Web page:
I've seen the word "sandbore" on charts, and I've seen the term "sandbore" used in Sailnet articles as something to avoid when navigating. I cannot find the term in the dictionary. What is a "sandbore?" Why do you have to avoid it? How big is it? And will it eat much if the kids bring one home?
Dan Dickison responds:
Thanks for your question. If you're contemplating bringing a sandbore home, then you better have a rather large home. Sandbore, or at least the reference for it that we think you're asking about, is a channel and a small island just off the coast of Belize in Central America. There's also a Sandbore Channel in the Turks and Caicos Islands in the Caribbean, and probably a few more elsewhere that we're not aware of.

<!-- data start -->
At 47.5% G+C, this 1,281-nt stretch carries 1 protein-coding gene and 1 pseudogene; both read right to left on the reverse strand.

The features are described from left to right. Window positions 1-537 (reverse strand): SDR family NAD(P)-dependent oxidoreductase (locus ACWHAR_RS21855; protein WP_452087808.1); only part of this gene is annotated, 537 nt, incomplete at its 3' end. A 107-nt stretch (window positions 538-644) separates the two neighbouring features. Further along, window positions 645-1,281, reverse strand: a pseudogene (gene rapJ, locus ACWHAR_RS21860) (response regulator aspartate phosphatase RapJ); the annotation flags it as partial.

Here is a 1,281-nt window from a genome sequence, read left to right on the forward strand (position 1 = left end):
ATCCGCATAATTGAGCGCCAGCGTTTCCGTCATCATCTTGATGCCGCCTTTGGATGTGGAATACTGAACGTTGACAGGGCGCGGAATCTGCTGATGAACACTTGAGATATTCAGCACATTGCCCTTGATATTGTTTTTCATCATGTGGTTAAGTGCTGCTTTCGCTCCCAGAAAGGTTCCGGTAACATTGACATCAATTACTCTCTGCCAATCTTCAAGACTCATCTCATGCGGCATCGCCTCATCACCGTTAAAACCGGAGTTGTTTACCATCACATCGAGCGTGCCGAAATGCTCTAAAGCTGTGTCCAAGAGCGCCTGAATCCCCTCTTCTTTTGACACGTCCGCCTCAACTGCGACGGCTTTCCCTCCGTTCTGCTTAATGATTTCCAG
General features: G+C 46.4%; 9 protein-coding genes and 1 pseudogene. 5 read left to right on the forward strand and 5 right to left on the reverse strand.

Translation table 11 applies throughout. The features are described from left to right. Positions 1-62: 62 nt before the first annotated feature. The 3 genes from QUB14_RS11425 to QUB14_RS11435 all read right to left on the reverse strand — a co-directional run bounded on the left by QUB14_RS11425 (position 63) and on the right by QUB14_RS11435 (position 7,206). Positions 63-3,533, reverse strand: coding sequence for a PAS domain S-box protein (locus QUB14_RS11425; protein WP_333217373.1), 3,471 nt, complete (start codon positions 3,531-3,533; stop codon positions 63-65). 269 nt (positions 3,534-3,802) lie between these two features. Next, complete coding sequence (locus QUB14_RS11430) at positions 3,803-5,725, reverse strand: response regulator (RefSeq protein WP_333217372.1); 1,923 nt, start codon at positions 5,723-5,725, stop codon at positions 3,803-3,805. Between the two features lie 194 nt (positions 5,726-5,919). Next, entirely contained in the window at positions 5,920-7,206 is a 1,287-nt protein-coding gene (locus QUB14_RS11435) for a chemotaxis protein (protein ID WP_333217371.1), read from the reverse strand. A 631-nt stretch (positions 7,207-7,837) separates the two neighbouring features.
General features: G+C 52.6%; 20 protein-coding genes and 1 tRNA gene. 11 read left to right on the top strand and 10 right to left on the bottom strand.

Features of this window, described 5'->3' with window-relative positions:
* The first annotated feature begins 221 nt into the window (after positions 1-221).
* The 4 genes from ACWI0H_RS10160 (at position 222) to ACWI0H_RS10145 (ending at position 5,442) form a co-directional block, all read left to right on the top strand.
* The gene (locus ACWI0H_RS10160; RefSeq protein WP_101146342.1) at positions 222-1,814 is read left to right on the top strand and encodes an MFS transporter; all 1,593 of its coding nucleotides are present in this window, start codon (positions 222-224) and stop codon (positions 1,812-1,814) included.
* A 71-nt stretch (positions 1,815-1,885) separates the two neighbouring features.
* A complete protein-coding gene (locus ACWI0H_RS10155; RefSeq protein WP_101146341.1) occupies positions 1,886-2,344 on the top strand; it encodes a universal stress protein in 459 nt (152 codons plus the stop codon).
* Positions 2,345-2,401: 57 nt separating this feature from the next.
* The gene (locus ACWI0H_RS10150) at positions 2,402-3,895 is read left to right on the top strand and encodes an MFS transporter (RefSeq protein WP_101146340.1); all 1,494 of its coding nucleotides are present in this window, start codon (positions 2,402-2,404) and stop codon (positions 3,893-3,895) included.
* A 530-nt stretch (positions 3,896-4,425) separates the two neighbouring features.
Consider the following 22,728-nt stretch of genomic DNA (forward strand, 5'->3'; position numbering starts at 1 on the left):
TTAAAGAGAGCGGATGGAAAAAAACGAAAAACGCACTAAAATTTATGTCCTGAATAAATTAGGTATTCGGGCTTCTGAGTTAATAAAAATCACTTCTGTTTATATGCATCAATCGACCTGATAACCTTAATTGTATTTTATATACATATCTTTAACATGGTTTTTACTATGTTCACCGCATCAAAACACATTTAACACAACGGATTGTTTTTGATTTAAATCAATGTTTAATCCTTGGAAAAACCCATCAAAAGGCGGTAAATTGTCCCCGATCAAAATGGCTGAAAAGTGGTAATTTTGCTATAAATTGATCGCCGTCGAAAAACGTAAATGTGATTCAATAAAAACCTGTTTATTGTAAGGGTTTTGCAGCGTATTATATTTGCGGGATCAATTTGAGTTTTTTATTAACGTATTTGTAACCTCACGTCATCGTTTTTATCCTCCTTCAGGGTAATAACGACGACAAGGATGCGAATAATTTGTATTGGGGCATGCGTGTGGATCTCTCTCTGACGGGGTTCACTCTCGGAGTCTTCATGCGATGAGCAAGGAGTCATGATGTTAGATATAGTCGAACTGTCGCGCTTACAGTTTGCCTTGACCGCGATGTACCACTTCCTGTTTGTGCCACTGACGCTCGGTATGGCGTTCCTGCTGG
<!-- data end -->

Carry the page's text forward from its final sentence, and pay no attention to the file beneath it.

Regarding the reference for sandbore that you've seen in SailNet articles, I can only plead editorial ignorance. I've checked several of the most obvious articles and couldn't find the instances that you mention, but I suspect that we must have misspelled the word "sandbar," which is probably what we intended to use. Mea culpa.
Now the reference to the word appearing on charts is more befuddling. We've never encountered that reference on a navigational chart, but don't doubt that it might exist. It's likely that some cartographer somewhere decided that a sandbar whose mass had been changed to allow access through it, could be accurately referred to as a "sandbore."
Now that we've gone out on a limb with these thoughts, most likely some wordsmith will weigh in with a better, more accurate explanation, and we'll all be the wiser. If not, here's hoping that the above information at least partially answers your question.